Why are so many people fighting to have InfoWars removed from Twitter? There’s a widespread feeling that Alex Jones is getting special protection while causing measurable and demonstrable harm. Jack has said Alex Jones doesn’t break Twitter’s rules.
We didn’t suspend Alex Jones or Infowars yesterday. We know that’s hard for many but the reason is simple: he hasn’t violated our rules. We’ll enforce if he does. And we’ll continue to promote a healthy conversational environment by ensuring tweets aren’t artificially amplified.
— jack⚡️ (@jack) August 8, 2018
Accounts like Jones' can often sensationalize issues and spread unsubstantiated rumors, so it’s critical journalists document, validate, and refute such information directly so people can form their own opinions. This is what serves the public conversation best.
— jack⚡️ (@jack) August 8, 2018
However, Twitter‘s Hateful Conduct Policy says this:
You may not promote violence against or directly attack or threaten other people on the basis of race, ethnicity, national origin, sexual orientation, gender, gender identity, religious affiliation, age, disability, or serious disease. We also do not allow accounts whose primary purpose is inciting harm towards others on the basis of these categories.
Alex Jones tweets just over the past months include: a glorification of Tommy Robinson “knocking out” a Muslim, and an anti-Trump protester being kicked in the groin — Jones calls these ‘karma’; calling the appointment of a descendant of immigrants to a senior British cabinet position “a classic takeover“; and claiming that Muslims have a mental illness problem because the Koran promotes “human inbreeding,” just to name a few.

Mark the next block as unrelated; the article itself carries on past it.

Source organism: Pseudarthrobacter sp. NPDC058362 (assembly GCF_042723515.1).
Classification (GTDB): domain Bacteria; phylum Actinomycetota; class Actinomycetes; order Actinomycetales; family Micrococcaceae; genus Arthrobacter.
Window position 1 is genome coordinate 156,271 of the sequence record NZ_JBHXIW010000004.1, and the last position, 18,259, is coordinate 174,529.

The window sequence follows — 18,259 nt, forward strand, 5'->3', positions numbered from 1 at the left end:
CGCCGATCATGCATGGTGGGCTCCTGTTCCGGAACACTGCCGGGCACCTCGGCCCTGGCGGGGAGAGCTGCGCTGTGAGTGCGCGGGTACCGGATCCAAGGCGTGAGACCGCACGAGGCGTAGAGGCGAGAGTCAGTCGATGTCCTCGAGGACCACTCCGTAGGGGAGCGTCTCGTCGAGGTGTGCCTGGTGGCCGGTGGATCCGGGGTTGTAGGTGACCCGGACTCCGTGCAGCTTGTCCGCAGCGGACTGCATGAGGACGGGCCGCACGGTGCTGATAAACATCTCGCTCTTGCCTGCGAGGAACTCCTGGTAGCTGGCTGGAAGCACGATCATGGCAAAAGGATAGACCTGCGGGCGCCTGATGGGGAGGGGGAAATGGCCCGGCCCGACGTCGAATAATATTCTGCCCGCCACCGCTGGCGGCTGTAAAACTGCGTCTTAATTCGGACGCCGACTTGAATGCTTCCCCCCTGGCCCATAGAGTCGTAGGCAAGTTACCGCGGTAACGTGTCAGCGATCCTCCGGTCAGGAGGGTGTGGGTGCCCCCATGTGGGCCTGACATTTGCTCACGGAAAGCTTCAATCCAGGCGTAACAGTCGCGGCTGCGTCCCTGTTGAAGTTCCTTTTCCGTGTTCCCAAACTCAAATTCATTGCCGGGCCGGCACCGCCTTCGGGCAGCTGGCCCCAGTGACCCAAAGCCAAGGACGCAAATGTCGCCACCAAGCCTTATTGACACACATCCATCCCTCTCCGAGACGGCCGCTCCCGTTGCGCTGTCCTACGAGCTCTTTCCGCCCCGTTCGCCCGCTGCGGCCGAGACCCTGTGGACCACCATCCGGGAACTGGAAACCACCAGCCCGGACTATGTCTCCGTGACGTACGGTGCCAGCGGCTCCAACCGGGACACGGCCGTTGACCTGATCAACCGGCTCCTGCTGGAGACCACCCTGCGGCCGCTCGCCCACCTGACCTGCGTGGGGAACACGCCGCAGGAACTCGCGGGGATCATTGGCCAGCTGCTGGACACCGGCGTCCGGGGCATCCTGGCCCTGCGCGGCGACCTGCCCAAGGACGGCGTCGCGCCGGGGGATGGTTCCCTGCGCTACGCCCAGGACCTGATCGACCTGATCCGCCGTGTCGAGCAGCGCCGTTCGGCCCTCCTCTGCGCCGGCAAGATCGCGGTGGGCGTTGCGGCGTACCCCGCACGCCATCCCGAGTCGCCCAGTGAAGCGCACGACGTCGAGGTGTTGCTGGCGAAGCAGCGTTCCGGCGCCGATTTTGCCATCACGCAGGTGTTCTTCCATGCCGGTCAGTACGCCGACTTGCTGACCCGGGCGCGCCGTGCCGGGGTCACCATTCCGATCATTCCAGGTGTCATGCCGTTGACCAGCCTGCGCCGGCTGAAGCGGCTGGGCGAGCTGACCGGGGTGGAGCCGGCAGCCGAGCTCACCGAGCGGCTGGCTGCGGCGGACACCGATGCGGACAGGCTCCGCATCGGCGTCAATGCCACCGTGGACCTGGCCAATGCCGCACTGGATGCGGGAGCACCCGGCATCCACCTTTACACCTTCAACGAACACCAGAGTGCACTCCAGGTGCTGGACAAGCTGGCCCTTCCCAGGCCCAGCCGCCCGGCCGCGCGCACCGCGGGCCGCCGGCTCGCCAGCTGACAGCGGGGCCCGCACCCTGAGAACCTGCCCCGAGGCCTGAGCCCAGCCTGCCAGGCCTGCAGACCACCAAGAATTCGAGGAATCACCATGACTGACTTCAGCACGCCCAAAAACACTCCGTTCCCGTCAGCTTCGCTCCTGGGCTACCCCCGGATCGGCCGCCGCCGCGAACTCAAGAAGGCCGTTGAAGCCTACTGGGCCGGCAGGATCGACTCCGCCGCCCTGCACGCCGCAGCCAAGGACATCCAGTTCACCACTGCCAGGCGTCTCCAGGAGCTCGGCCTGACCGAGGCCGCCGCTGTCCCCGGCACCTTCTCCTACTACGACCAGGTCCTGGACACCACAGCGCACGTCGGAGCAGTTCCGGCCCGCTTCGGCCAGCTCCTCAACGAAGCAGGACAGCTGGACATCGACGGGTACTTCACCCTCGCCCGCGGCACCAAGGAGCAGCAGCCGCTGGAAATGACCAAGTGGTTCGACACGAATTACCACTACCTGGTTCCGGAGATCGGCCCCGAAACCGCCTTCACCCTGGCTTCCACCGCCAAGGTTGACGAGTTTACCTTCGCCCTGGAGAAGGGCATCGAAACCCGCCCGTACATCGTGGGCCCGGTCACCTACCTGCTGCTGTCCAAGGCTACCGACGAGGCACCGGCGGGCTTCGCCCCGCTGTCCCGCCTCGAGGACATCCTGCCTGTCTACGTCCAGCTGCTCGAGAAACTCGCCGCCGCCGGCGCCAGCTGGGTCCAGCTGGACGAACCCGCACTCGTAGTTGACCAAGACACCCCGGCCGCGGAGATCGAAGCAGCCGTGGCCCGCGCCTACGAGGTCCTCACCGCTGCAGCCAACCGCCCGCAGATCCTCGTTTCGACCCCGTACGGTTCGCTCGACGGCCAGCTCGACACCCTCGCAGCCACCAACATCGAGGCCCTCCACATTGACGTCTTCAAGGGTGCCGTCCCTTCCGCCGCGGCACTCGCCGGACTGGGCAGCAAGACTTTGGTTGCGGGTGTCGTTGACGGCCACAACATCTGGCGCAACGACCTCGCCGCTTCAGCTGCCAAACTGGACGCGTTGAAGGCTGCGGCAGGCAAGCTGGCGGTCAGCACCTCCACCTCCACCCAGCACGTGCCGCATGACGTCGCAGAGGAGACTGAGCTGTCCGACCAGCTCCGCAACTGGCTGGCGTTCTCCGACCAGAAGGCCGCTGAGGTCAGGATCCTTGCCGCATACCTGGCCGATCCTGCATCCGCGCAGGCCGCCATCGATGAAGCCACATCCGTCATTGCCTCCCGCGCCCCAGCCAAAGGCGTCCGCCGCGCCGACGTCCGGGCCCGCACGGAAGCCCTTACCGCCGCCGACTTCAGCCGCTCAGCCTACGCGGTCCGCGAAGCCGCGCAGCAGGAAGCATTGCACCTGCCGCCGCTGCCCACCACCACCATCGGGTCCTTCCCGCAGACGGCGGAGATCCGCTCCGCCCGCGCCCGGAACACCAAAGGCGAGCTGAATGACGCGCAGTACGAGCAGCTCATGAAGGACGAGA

Back to Twitter’s Hateful Conduct policy, which fortunately offers some clarification on what constitutes Hateful Conduct for the purposes of the site:
Examples of what we do not tolerate includes, but is not limited to behavior that harasses individuals or groups of people with:
violent threats; wishes for the physical harm, death, or disease of individuals or groups; references to mass murder, violent events, or specific means of violence in which/with which such groups have been the primary targets or victims; behavior that incites fear about a protected group; repeated and/or non-consensual slurs, epithets, racist and sexist tropes, or other content that degrades someone.
Is Alex Jones’ public conduct really harmful, or just an annoyance? According to the Times of Israel, the parents of one child killed in the Sandy Hook massacre have had to move seven times to escape harassment as conspiracy theorists who buy into Jones’ propaganda about the mass murder have repeatedly published their address, leading to harassment.
Twitter has not responded to the #BlockParty500 boycott yet, but it’s growing at an incredible rate in just a few days. If advertisers start to notice a drop in engagement, this boycott could be the pressure required to remove Alex Jones from the last major social media site that still allows him to spread his hate-filled propaganda freely.
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Steph Bazzle reports on social issues and religion for Hill Reporter. She focuses on stories that speak to everyone's right to practice what they believe in and receive the support of their communities and government officials. You can reach her at Steph@HillReporter.com